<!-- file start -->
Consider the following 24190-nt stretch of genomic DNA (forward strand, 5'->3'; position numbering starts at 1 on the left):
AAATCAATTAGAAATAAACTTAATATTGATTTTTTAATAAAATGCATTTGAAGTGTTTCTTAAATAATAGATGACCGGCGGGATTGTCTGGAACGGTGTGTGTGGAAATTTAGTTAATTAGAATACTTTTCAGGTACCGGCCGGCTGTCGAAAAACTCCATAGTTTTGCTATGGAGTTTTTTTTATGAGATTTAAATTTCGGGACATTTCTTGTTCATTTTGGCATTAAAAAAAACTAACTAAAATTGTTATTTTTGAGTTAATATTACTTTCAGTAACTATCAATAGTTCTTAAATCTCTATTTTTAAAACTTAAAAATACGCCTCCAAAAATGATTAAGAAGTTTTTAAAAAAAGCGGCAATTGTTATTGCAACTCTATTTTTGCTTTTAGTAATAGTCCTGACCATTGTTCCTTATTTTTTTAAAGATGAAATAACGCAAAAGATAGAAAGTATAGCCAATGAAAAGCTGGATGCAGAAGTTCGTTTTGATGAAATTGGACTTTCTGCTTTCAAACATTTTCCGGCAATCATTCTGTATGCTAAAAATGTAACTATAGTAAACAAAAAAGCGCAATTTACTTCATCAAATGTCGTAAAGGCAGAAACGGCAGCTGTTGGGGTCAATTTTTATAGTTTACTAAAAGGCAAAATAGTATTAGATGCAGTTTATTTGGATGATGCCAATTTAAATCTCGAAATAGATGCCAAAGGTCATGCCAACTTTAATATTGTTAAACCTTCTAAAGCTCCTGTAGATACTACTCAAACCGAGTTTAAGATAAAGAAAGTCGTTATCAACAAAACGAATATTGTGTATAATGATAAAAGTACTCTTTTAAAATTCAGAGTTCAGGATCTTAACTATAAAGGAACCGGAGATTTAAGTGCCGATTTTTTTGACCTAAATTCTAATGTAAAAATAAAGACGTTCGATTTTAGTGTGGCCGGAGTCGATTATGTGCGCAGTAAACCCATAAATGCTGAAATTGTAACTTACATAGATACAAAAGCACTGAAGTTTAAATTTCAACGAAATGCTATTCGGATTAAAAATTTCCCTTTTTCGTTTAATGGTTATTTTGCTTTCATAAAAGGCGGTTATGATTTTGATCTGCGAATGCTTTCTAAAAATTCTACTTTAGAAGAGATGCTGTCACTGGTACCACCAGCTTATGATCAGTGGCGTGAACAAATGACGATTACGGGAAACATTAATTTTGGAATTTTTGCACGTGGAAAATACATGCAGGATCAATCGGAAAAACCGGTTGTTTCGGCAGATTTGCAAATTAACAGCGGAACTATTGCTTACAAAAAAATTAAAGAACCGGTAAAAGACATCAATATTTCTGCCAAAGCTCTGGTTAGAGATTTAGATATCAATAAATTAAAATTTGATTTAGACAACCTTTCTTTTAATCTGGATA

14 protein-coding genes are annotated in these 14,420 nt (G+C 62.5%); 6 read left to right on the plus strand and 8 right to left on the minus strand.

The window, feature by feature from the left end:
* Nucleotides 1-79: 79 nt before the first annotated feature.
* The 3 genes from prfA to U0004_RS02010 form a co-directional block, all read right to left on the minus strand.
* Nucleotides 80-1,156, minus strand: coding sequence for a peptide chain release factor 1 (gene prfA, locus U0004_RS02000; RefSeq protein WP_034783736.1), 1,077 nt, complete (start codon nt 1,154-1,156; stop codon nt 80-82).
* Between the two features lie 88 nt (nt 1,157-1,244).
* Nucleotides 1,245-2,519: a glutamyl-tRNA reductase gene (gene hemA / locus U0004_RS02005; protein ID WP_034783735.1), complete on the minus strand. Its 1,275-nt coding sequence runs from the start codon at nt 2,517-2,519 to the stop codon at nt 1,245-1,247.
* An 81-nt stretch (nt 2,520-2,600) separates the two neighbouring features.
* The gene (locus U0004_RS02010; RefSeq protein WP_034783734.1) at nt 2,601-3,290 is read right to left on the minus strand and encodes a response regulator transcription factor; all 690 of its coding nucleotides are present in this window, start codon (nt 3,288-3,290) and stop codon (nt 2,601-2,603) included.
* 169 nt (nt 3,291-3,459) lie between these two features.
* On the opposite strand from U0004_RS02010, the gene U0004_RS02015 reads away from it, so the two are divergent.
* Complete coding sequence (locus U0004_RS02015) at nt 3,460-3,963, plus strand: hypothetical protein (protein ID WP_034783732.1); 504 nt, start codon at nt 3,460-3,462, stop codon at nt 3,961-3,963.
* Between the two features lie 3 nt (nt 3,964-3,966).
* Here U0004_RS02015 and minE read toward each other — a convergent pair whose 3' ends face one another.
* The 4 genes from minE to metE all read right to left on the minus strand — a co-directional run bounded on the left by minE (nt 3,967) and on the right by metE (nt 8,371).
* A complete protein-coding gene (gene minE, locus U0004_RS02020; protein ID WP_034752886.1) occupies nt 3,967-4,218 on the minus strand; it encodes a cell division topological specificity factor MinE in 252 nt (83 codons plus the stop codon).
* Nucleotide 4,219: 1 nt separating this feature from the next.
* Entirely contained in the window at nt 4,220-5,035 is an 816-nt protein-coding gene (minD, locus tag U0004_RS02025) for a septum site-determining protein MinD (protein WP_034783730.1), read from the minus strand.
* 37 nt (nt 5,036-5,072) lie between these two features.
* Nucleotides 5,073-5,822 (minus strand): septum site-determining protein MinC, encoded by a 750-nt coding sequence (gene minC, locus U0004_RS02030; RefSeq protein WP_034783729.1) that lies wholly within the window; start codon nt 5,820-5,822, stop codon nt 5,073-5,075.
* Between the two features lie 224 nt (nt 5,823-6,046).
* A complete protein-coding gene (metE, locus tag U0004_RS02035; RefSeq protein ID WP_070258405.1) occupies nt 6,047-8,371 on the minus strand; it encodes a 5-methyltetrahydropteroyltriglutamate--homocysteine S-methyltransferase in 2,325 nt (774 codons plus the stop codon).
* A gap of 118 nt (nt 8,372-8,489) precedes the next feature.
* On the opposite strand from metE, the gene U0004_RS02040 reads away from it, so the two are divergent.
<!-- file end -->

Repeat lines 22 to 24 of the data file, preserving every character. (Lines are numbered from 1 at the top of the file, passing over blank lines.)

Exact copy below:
* Nucleotides 5,073-5,822 (minus strand): septum site-determining protein MinC, encoded by a 750-nt coding sequence (gene minC, locus U0004_RS02030; RefSeq protein WP_034783729.1) that lies wholly within the window; start codon nt 5,820-5,822, stop codon nt 5,073-5,075.
* Between the two features lie 224 nt (nt 5,823-6,046).
* A complete protein-coding gene (metE, locus tag U0004_RS02035; RefSeq protein ID WP_070258405.1) occupies nt 6,047-8,371 on the minus strand; it encodes a 5-methyltetrahydropteroyltriglutamate--homocysteine S-methyltransferase in 2,325 nt (774 codons plus the stop codon).